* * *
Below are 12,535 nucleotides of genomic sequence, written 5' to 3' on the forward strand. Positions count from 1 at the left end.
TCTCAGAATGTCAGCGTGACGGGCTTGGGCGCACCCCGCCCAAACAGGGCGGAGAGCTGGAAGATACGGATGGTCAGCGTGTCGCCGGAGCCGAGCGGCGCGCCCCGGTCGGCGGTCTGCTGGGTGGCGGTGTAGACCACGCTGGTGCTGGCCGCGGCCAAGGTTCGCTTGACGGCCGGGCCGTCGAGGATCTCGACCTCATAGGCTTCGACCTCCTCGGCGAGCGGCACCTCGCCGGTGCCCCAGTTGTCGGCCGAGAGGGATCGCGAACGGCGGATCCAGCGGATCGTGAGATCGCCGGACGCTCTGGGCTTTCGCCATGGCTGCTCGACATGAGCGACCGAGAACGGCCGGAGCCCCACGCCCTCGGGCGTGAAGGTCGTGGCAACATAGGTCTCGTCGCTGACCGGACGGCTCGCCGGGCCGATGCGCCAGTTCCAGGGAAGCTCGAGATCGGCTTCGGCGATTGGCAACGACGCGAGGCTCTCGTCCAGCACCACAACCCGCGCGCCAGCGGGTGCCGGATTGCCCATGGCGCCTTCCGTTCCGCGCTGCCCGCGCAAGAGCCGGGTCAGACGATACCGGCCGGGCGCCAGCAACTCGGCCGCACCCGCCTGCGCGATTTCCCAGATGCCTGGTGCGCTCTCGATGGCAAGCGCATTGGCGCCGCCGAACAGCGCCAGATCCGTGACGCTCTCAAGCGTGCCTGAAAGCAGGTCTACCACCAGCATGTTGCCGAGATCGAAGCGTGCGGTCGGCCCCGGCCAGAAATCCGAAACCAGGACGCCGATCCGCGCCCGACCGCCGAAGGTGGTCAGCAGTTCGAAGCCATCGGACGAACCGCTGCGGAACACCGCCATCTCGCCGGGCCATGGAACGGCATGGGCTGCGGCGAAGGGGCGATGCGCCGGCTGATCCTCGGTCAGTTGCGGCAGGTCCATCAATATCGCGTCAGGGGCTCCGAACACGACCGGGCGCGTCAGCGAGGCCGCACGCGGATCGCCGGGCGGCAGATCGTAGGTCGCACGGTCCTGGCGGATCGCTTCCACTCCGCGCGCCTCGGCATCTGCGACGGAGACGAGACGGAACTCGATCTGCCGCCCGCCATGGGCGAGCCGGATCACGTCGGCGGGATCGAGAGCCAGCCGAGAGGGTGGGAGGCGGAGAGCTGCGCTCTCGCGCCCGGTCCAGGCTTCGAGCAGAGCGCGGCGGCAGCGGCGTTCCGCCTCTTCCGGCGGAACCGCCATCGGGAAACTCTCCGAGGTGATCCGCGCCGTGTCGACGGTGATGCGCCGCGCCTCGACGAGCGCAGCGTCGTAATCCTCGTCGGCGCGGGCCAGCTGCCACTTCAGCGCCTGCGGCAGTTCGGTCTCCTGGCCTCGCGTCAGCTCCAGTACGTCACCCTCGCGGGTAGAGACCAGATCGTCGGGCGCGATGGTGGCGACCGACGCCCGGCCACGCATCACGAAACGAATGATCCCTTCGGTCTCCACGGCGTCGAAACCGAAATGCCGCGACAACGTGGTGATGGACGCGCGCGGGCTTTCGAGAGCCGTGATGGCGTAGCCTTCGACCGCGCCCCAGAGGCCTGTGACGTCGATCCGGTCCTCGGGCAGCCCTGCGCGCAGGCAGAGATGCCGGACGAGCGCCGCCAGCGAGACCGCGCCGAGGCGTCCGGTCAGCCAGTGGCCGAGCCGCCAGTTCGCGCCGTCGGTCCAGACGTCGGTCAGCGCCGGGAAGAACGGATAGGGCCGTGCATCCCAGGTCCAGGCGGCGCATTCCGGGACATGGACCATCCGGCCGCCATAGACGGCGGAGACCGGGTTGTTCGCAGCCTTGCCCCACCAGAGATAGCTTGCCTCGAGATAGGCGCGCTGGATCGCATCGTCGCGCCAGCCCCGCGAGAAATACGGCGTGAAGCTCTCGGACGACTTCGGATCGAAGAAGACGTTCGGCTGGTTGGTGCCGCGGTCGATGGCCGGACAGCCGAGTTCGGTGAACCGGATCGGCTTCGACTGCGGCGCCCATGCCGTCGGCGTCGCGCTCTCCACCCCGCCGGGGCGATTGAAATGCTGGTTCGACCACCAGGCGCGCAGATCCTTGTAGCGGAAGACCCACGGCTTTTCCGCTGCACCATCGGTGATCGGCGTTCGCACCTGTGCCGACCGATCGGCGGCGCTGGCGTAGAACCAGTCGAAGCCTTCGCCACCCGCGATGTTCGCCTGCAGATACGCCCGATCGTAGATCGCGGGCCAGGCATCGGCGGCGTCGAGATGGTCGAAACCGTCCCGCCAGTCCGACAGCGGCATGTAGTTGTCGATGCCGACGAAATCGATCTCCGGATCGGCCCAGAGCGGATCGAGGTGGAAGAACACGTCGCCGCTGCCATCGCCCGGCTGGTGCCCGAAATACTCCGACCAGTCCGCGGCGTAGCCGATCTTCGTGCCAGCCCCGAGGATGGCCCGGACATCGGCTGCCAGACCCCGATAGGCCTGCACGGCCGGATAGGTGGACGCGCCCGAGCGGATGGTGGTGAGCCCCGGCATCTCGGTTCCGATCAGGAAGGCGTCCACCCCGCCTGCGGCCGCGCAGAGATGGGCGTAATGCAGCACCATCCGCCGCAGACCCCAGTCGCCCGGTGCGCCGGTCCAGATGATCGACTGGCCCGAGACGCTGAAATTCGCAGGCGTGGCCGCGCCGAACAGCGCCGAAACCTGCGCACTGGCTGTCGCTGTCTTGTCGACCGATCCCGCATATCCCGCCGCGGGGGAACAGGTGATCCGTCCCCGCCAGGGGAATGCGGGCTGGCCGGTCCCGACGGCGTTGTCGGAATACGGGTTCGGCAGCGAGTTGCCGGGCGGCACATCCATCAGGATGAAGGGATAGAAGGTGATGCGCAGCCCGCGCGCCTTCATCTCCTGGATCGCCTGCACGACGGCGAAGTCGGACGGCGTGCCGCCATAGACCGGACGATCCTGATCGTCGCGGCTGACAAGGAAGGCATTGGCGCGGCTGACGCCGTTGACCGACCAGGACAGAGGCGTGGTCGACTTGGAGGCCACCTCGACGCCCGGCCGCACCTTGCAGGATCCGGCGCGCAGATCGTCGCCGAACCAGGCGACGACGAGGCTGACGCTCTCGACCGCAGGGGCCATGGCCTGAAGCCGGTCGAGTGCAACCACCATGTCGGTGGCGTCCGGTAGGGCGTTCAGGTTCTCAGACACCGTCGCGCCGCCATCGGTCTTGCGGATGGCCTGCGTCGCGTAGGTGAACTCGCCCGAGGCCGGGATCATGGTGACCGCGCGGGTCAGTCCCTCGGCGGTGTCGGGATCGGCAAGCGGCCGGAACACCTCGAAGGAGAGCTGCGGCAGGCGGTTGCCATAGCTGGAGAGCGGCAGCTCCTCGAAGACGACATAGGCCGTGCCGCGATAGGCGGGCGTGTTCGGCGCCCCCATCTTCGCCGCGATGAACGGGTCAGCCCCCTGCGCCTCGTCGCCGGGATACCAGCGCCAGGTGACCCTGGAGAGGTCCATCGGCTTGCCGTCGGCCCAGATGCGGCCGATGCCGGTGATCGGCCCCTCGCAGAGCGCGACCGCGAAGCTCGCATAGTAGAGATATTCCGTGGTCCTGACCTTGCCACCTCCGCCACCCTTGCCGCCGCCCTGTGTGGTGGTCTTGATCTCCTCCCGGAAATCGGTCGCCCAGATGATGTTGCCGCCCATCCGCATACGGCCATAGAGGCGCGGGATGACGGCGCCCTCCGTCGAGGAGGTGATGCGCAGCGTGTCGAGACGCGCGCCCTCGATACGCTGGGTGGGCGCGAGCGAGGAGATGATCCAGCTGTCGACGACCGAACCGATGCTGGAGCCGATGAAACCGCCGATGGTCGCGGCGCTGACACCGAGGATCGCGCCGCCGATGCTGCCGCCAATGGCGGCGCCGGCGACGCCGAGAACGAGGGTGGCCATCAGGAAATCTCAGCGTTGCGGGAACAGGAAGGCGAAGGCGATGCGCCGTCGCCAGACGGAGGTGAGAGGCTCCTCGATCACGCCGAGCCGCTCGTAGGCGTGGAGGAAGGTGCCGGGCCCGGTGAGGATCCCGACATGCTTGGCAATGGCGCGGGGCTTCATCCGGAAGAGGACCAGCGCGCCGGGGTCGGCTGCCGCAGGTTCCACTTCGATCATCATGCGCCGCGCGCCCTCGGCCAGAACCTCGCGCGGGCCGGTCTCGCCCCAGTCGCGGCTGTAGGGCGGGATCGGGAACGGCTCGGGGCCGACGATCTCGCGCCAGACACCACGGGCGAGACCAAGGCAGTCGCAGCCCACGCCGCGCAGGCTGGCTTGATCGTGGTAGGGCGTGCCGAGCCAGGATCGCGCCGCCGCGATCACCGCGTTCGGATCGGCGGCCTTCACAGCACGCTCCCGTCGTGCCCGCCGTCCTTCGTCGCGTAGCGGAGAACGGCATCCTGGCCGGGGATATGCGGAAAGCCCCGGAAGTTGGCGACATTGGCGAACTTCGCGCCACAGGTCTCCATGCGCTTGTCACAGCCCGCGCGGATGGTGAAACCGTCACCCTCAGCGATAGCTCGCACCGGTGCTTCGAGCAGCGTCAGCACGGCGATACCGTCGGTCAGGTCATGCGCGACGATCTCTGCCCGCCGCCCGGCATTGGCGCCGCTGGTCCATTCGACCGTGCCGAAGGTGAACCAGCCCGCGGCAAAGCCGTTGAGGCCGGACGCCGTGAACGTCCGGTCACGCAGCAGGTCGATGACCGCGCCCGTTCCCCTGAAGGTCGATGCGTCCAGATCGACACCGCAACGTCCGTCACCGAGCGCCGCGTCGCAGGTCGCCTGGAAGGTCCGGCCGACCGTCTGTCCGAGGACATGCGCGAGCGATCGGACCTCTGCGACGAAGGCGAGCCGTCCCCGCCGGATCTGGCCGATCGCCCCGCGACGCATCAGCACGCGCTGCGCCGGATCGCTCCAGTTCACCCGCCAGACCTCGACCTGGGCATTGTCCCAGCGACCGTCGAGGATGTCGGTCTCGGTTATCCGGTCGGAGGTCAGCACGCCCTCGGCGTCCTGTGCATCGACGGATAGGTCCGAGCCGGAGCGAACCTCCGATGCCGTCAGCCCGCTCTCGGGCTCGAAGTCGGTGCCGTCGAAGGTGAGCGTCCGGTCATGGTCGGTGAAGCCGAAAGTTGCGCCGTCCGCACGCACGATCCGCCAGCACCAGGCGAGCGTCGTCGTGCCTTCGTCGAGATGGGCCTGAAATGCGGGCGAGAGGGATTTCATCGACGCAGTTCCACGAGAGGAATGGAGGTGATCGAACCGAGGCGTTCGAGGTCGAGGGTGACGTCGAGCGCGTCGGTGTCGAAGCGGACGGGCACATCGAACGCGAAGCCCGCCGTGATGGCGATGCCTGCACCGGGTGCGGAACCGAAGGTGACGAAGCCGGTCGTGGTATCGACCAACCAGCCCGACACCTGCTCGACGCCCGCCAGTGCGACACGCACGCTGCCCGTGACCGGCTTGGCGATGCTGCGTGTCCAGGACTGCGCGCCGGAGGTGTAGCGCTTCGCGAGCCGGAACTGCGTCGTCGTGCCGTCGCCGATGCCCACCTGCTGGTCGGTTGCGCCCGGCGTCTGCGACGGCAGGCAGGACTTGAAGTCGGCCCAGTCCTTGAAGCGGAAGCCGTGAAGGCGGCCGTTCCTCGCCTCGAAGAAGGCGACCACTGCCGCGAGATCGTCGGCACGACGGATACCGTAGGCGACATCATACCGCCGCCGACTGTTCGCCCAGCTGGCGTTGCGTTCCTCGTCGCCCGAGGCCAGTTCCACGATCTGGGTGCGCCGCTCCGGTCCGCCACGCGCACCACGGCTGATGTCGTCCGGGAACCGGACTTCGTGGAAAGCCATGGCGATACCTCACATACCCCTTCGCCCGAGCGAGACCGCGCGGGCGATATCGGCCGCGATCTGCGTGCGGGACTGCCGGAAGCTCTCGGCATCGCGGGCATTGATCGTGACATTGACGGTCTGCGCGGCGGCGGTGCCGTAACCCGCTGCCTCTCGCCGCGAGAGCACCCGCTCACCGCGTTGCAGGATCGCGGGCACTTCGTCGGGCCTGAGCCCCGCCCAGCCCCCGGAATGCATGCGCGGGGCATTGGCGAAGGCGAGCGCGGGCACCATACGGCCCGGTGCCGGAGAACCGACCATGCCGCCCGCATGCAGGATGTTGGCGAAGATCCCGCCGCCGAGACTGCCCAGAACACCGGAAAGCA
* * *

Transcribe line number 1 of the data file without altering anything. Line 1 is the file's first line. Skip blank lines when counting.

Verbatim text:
Below are 12,535 nucleotides of genomic sequence, written 5' to 3' on the forward strand. Positions count from 1 at the left end.